Here is an account of a great conversation between a Roshi (senior teacher) and a young monk. It underscores how the experience of enlightenment is often not what we expect.
The young monk approached Roshi and said, "Roshi, I have attained enlightenment. Ever since my life has gotten worse. Nothing is going as I had envisioned it would. Why am I so miserable?" Roshi replied, "Enlightenment, whoever said you would like it when you got it." Roshi turned and walked away.
Contrary to popular myths and marketing, Enlightenment is not a final destination. What waits on the other side is the Human Condition, and it is a nasty piece of work. It is the part of us that we keep hidden in the background out of fear of loss or alienation -- the part of us that most people don't want to deal with. This was the source of the young monk's distress. He was unprepared for what he saw and what he would have to confront within himself.
Enlightenment reveals one thing: that we have been living a false truth. After the initial high of seeing reality dissipates, we become aware that the source of our own troubles, distress, disappointment, etc... is ourselves: this was the Buddha's realization 2,600 years ago. All those thoughts, beliefs, positions and judgments that have shaped our daily experience are suddenly seen for what they are: not true. Reconciling the disparity between your version of the world, and the way it actually is, is unsettling. The question then becomes, "What do you do?"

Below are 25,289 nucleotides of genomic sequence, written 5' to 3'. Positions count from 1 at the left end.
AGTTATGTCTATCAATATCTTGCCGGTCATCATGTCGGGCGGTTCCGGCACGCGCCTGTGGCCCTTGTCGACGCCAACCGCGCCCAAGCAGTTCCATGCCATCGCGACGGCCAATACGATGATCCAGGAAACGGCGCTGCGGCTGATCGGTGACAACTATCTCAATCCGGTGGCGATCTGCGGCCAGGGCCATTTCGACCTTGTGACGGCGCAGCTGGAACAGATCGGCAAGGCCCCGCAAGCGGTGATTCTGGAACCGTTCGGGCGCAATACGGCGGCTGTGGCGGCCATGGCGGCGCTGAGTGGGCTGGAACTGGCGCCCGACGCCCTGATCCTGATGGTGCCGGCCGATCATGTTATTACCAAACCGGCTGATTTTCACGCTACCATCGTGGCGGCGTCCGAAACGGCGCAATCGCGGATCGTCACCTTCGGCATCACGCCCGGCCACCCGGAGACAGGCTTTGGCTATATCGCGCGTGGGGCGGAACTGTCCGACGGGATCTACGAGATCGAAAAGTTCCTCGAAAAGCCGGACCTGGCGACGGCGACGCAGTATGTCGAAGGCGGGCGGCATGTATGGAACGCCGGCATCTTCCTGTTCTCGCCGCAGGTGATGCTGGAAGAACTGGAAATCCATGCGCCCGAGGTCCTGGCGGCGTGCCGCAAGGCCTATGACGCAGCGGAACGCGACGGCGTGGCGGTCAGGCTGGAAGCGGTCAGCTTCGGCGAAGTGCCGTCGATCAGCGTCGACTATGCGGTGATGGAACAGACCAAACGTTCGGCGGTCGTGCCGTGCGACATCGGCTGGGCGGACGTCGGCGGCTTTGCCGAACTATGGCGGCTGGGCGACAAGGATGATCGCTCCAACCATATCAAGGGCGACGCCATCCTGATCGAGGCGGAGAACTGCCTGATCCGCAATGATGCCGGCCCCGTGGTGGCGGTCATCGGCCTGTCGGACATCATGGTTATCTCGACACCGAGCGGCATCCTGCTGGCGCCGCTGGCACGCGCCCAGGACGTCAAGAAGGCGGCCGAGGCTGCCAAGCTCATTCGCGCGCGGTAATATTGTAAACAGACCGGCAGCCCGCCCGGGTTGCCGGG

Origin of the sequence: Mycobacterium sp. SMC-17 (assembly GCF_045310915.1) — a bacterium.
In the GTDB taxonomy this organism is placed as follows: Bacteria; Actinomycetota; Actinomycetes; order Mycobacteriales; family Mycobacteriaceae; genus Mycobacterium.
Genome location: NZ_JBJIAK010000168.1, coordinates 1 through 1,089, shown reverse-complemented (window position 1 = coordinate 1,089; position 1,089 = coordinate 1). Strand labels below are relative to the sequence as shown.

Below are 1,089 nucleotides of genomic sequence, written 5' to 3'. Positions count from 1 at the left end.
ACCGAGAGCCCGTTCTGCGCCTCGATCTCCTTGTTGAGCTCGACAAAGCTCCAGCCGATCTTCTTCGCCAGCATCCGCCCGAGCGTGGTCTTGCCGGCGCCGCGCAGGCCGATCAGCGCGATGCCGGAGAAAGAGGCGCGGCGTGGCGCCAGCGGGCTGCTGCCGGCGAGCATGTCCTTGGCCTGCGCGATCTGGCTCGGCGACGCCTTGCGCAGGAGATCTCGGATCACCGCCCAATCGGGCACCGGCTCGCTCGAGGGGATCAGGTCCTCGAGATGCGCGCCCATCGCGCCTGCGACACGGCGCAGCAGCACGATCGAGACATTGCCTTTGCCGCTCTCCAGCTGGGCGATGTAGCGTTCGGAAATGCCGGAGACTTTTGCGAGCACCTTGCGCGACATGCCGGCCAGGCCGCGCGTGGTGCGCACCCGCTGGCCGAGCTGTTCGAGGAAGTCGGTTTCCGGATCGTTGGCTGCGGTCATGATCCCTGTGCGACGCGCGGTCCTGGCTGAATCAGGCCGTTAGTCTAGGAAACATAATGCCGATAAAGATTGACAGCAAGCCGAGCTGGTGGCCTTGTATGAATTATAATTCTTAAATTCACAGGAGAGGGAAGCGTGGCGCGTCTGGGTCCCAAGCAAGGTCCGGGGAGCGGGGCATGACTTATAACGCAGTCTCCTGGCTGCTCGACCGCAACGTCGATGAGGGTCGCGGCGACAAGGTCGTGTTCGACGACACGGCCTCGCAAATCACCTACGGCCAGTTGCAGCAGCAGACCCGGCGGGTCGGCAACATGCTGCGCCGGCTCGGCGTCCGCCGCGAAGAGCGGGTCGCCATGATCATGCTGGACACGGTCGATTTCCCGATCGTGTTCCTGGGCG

Integrating your enlightenment is where the work really begins -- this is "Descending the Mountain." Doing so is humbling, often turbulent and requires that you face some tough realities. By this I mean that you accept the impact of your thoughts and actions on yourself and others. All of it can be sourced back to the unspoken motivations that are the basis for your actions -- the stuff that we rely on to survive and succeed -- the stuff that we would rather take to our grave than admit openly. No one is immune to this.